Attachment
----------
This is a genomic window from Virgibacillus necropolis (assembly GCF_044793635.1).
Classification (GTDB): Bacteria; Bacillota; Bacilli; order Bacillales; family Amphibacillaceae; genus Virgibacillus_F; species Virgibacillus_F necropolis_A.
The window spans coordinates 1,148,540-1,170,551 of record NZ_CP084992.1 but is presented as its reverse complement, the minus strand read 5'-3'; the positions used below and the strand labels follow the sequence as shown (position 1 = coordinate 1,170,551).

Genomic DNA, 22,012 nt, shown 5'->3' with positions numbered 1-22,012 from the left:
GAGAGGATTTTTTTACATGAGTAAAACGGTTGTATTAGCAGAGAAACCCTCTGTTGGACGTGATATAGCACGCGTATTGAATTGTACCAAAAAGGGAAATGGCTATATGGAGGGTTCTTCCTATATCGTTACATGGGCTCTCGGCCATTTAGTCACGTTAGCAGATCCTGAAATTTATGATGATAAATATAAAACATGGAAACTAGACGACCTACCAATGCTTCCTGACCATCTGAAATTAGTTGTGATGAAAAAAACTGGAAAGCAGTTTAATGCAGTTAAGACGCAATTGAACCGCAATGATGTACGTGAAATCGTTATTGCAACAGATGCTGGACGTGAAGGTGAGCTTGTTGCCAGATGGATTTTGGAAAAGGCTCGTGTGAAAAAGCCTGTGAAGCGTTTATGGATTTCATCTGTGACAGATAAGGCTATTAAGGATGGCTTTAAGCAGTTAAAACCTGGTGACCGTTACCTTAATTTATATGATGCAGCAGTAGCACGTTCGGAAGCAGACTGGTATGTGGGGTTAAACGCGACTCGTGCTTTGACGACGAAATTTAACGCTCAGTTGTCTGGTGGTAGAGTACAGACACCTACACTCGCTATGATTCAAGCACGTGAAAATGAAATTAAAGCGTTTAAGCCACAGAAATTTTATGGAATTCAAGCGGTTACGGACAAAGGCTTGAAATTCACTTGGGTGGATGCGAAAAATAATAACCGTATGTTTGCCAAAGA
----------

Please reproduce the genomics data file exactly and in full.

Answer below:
This is a genomic window from Virgibacillus necropolis (assembly GCF_044793635.1).
Classification (GTDB): Bacteria; Bacillota; Bacilli; order Bacillales; family Amphibacillaceae; genus Virgibacillus_F; species Virgibacillus_F necropolis_A.
The window spans coordinates 1,148,540-1,170,551 of record NZ_CP084992.1 but is presented as its reverse complement, the minus strand read 5'-3'; the positions used below and the strand labels follow the sequence as shown (position 1 = coordinate 1,170,551).

Genomic DNA, 22,012 nt, shown 5'->3' with positions numbered 1-22,012 from the left:
GAGAGGATTTTTTTACATGAGTAAAACGGTTGTATTAGCAGAGAAACCCTCTGTTGGACGTGATATAGCACGCGTATTGAATTGTACCAAAAAGGGAAATGGCTATATGGAGGGTTCTTCCTATATCGTTACATGGGCTCTCGGCCATTTAGTCACGTTAGCAGATCCTGAAATTTATGATGATAAATATAAAACATGGAAACTAGACGACCTACCAATGCTTCCTGACCATCTGAAATTAGTTGTGATGAAAAAAACTGGAAAGCAGTTTAATGCAGTTAAGACGCAATTGAACCGCAATGATGTACGTGAAATCGTTATTGCAACAGATGCTGGACGTGAAGGTGAGCTTGTTGCCAGATGGATTTTGGAAAAGGCTCGTGTGAAAAAGCCTGTGAAGCGTTTATGGATTTCATCTGTGACAGATAAGGCTATTAAGGATGGCTTTAAGCAGTTAAAACCTGGTGACCGTTACCTTAATTTATATGATGCAGCAGTAGCACGTTCGGAAGCAGACTGGTATGTGGGGTTAAACGCGACTCGTGCTTTGACGACGAAATTTAACGCTCAGTTGTCTGGTGGTAGAGTACAGACACCTACACTCGCTATGATTCAAGCACGTGAAAATGAAATTAAAGCGTTTAAGCCACAGAAATTTTATGGAATTCAAGCGGTTACGGACAAAGGCTTGAAATTCACTTGGGTGGATGCGAAAAATAATAACCGTATGTTTGCCAAAGA